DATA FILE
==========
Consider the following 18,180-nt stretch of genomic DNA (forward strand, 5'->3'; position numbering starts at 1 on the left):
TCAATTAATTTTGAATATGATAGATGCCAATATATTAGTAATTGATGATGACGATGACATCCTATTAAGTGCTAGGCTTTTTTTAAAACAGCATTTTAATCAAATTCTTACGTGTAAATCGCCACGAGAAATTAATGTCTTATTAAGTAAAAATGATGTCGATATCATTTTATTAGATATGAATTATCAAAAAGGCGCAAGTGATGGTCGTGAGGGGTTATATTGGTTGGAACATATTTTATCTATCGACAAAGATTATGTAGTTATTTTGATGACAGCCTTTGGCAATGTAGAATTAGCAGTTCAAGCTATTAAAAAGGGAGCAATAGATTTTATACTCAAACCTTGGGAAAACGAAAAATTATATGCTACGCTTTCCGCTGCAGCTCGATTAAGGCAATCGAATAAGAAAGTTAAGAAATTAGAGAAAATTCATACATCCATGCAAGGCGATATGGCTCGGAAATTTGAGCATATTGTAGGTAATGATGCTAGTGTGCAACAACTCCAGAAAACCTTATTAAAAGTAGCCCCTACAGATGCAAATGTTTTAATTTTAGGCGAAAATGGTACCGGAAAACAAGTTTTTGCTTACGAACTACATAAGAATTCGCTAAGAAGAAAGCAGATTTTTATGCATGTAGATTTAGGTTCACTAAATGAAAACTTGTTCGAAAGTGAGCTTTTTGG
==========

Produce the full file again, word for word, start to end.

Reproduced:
Consider the following 18,180-nt stretch of genomic DNA (forward strand, 5'->3'; position numbering starts at 1 on the left):
TCAATTAATTTTGAATATGATAGATGCCAATATATTAGTAATTGATGATGACGATGACATCCTATTAAGTGCTAGGCTTTTTTTAAAACAGCATTTTAATCAAATTCTTACGTGTAAATCGCCACGAGAAATTAATGTCTTATTAAGTAAAAATGATGTCGATATCATTTTATTAGATATGAATTATCAAAAAGGCGCAAGTGATGGTCGTGAGGGGTTATATTGGTTGGAACATATTTTATCTATCGACAAAGATTATGTAGTTATTTTGATGACAGCCTTTGGCAATGTAGAATTAGCAGTTCAAGCTATTAAAAAGGGAGCAATAGATTTTATACTCAAACCTTGGGAAAACGAAAAATTATATGCTACGCTTTCCGCTGCAGCTCGATTAAGGCAATCGAATAAGAAAGTTAAGAAATTAGAGAAAATTCATACATCCATGCAAGGCGATATGGCTCGGAAATTTGAGCATATTGTAGGTAATGATGCTAGTGTGCAACAACTCCAGAAAACCTTATTAAAAGTAGCCCCTACAGATGCAAATGTTTTAATTTTAGGCGAAAATGGTACCGGAAAACAAGTTTTTGCTTACGAACTACATAAGAATTCGCTAAGAAGAAAGCAGATTTTTATGCATGTAGATTTAGGTTCACTAAATGAAAACTTGTTCGAAAGTGAGCTTTTTGG